It’s often said that the majority of press releases sent to journalists are deleted or ignored.
I’d love to be able to contradict this but it’s true. However, the good news is journalists need decent stories and a lot of them.
They all have web space, newsprint or airtime to fill, day in day out, and the more easily they can get hold of great content, the better.
So, you WILL get a journalist’s attention if you can give them something they want to write about or broadcast.
Come up with a story to interest their readers, viewers or listeners, and they will be only too happy to work with you. Here are my five pointers to do just this…
Make sure your ideas are good
People think journalists don’t want to be bothered. That’s not fair. They do want to talk to you, but only if you have a good idea for them – ideally backed up with some solid information and access to interviewees.
Increasingly local media cover only stories that have a “life online”, that are interesting enough to get a good rate of clicks, likes, comments and shares.
Why would people be interested in what your company has to say? What’s unique or different about your news? How could it be a talking point?
A new Burmese restaurant in Huddersfield had some nice publicity from the Examiner a few weeks ago because it was a first for the town. Business correspondent Henryk Zientek knew full well that people – most of us love eating out, let’s face it – would be interested.
So what is Burmese food exactly? Where is this restaurant? It’s the sort of thing you would mention at work or in the pub – a talking point.
Get to the point
Whether you want to approach a journalist at a drinks reception, Tweet them, email them or phone them up, you will need to verbalise your idea succinctly.
Don’t start with a history of your organisation. Just tell them what the new bit is. “There’s a new Burmese restaurant opening in Huddersfield. It’s the first one in the town.” Nice and simple.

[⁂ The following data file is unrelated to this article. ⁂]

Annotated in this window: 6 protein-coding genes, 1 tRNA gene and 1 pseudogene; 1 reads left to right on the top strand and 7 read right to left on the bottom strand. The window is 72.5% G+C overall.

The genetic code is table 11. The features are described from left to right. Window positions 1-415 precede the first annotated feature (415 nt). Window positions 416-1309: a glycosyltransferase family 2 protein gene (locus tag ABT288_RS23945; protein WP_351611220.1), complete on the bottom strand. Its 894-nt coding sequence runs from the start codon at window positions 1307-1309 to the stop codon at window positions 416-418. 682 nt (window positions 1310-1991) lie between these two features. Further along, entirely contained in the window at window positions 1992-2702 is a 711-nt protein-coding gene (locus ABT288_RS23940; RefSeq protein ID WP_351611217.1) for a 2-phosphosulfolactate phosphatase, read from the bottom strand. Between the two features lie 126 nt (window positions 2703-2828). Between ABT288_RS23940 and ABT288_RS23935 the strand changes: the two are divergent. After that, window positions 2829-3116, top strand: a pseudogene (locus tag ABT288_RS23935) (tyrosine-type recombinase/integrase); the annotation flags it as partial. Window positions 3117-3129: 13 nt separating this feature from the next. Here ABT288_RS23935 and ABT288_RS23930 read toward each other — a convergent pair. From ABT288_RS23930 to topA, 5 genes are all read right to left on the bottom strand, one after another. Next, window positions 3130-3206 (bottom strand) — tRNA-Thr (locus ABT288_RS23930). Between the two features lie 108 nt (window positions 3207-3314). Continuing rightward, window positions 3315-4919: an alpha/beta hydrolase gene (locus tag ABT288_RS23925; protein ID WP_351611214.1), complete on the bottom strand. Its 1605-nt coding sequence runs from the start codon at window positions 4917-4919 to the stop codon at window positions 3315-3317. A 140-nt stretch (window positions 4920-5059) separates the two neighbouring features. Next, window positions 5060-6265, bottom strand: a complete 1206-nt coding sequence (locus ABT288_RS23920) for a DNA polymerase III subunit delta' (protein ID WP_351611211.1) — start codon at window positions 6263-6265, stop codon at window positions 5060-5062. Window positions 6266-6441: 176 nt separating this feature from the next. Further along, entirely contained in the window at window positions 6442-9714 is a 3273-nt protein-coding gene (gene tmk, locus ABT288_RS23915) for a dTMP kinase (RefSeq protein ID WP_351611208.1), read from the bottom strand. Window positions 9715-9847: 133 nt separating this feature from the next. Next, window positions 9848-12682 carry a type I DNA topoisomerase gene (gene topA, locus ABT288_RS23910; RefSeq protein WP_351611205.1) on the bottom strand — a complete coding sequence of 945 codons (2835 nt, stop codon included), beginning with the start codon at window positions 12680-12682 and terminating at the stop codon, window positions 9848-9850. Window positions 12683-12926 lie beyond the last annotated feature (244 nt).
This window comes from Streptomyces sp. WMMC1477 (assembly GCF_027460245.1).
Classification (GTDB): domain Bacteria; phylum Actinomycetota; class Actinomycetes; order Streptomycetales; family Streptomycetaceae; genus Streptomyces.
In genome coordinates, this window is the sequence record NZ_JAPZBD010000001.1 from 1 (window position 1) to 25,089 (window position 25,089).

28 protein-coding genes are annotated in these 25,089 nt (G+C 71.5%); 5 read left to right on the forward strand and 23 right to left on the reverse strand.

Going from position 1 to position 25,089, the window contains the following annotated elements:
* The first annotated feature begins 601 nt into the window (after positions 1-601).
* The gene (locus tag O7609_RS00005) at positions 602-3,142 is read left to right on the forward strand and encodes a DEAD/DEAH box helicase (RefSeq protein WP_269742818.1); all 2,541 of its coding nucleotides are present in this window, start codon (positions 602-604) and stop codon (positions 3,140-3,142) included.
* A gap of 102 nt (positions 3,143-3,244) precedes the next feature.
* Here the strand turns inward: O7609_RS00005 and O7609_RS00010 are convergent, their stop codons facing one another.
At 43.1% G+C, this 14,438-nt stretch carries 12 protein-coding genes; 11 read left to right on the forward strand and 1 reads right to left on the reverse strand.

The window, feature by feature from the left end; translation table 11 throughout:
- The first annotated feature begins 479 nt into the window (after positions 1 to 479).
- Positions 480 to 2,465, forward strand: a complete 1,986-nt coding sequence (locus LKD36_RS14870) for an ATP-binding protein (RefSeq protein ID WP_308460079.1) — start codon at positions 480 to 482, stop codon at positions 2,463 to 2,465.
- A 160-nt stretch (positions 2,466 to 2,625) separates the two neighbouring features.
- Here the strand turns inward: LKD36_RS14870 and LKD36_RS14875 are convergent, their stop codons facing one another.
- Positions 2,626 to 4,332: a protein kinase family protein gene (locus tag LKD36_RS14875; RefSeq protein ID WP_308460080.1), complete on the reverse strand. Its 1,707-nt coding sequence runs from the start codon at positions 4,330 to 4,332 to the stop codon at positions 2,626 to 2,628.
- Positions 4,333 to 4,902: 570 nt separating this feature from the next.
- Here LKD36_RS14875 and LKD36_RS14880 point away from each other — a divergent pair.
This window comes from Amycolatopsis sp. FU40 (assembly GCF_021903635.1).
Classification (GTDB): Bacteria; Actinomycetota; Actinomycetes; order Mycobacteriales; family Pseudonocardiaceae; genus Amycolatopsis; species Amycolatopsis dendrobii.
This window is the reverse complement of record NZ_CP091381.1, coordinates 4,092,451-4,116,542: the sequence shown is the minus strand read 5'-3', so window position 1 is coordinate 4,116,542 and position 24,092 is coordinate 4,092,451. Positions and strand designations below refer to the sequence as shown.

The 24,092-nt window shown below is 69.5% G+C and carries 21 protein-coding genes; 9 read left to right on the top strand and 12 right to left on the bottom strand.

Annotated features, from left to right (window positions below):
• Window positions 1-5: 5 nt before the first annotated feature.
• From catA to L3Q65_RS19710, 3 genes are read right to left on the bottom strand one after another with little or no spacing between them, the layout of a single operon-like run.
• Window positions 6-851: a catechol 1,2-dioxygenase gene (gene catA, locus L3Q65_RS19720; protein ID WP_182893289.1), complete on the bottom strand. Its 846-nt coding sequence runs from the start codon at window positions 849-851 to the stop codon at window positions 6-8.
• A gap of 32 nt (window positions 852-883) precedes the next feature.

Distilling your ideas into a few choice words is essential if you want a journalist to keep listening to you, read past the subject header of your email, or reply to your social media post.
Do what you say you will
Journalists prefer to source their news from people who are reliable. If you are able to give a journalist a good story they will appreciate this and be happy to take your call next time you have an idea.
Much like the rest of us, journalists don’t like being messed about or kept waiting. You will lose their goodwill if you don’t do what you say you will. Let’s imagine your start-up business is making cupcakes featuring the faces of the England World Cup squad. Another good talking point!
You explained this to a journalist, they told their editor and they want to cover the story right now. They won’t be pleased if you suddenly decide: “Actually we’re not quite ready yet, can you call me again in a week’s time?” Even worse, the journalist comes to interview you but you are 40 minutes late.
Meet them halfway
Journalists often need volunteers to act as case studies. They might want to talk to someone who’s had a particular, often personal experience – let’s say, having their first child aged over 40 or being diagnosed with SAD syndrome – to enhance a statistics-based story.
If that’s you and you don’t mind being featured in the media in that way then go for it, and use the exposure as a way to mention whatever it is you want to promote. For example: “When I became a mum I needed more flexible home-based work and that’s why I gave up investment banking to start my cupcake business.”
Journalists often look to people they’ve spoken to before to help them out with content they need to generate. When it’s the Budget they might want a business owner to talk about how tax changes will affect them. You might be really busy that afternoon but prioritising time to help will earn you some brownie points with that journalist.
Show an interest in their work
Finally, you will have a much better chance of getting a journalist’s attention if you do some research so that you understand what it is that they are interested in. What sort of stories have they covered? What are the themes they seem to like?
Your idea about pet hotels might be great but if the journalist writes only about show jumping, pitching to them is a waste of time.
Have a look or a listen via their news outlet, follow them on social media and – being careful not to look like a stalker – add the odd positive comment to their stories, where you have something meaningful to add. Journalists attract flak so some support can go a long way.
Conversely, if you have a good idea but you’re not sure who would be interested in it, a quick search will uncover journalists who cover freshwater fishing equipment, the powder coatings industry or the welfare of badgers – whatever it is you want to talk about.